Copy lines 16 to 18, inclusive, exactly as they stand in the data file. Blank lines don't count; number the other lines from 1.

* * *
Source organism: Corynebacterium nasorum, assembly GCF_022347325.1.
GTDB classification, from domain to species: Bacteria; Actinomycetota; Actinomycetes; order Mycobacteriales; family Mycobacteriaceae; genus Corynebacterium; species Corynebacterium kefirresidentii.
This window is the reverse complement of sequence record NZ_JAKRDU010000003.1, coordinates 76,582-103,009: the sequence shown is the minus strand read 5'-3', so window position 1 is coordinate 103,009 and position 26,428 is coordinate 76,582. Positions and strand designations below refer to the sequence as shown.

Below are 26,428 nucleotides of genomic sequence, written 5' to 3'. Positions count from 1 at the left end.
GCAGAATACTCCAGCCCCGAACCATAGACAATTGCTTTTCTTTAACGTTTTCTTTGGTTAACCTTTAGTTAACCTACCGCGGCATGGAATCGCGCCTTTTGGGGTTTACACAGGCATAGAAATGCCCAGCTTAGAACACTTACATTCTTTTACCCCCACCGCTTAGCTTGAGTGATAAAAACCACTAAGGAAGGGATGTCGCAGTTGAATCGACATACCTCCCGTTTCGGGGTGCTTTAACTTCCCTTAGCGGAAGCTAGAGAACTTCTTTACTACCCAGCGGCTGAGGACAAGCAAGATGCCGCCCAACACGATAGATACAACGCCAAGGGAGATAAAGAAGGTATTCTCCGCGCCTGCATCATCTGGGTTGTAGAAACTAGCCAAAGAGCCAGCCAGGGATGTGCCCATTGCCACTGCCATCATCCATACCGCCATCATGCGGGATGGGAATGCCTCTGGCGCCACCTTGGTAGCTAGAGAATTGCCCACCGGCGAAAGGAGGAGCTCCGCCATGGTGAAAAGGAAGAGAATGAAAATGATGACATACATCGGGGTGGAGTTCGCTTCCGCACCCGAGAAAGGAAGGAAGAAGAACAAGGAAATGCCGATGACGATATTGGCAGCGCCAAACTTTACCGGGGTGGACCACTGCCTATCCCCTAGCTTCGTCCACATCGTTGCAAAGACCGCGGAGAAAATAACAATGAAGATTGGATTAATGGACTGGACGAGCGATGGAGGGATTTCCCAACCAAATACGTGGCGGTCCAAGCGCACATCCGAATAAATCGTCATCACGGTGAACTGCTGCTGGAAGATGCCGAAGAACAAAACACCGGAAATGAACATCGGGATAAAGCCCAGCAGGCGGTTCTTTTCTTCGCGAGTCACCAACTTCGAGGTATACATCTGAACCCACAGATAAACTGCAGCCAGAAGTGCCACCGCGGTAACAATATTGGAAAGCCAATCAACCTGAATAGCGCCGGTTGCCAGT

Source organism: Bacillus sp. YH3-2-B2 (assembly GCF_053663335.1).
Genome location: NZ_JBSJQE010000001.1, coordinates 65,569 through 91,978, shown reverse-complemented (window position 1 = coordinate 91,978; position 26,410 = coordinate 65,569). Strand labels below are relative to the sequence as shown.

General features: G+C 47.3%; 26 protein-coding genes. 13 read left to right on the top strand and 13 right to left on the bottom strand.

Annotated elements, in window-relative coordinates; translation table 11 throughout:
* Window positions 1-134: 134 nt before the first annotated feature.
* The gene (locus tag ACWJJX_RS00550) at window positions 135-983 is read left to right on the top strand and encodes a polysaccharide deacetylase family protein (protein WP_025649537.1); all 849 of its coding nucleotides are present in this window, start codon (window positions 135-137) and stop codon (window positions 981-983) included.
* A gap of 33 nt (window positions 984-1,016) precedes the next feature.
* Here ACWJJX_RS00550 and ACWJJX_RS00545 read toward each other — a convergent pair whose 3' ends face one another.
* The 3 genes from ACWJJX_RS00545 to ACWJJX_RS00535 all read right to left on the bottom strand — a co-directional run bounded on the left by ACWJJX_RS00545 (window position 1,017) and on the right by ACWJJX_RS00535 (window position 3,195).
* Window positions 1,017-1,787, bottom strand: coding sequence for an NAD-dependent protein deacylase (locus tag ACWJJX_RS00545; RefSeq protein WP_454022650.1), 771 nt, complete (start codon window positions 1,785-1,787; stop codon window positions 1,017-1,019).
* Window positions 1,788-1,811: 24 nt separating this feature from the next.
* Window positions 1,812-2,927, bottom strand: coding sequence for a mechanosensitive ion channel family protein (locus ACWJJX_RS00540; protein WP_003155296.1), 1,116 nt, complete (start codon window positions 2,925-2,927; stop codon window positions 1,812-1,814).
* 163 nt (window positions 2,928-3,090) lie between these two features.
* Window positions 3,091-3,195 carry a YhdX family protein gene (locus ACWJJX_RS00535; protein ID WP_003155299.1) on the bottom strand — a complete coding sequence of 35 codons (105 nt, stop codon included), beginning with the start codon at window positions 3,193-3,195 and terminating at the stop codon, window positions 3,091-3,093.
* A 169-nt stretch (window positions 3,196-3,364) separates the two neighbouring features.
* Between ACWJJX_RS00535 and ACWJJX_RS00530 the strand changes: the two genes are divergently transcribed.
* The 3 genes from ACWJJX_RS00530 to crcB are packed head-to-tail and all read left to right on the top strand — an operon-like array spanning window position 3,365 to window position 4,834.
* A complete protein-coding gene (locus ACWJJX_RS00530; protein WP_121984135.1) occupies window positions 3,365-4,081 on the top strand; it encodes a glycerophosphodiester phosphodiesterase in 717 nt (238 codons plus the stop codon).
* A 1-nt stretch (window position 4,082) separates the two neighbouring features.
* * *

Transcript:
* Window positions 1,788-1,811: 24 nt separating this feature from the next.
* Window positions 1,812-2,927, bottom strand: coding sequence for a mechanosensitive ion channel family protein (locus ACWJJX_RS00540; protein WP_003155296.1), 1,116 nt, complete (start codon window positions 2,925-2,927; stop codon window positions 1,812-1,814).
* 163 nt (window positions 2,928-3,090) lie between these two features.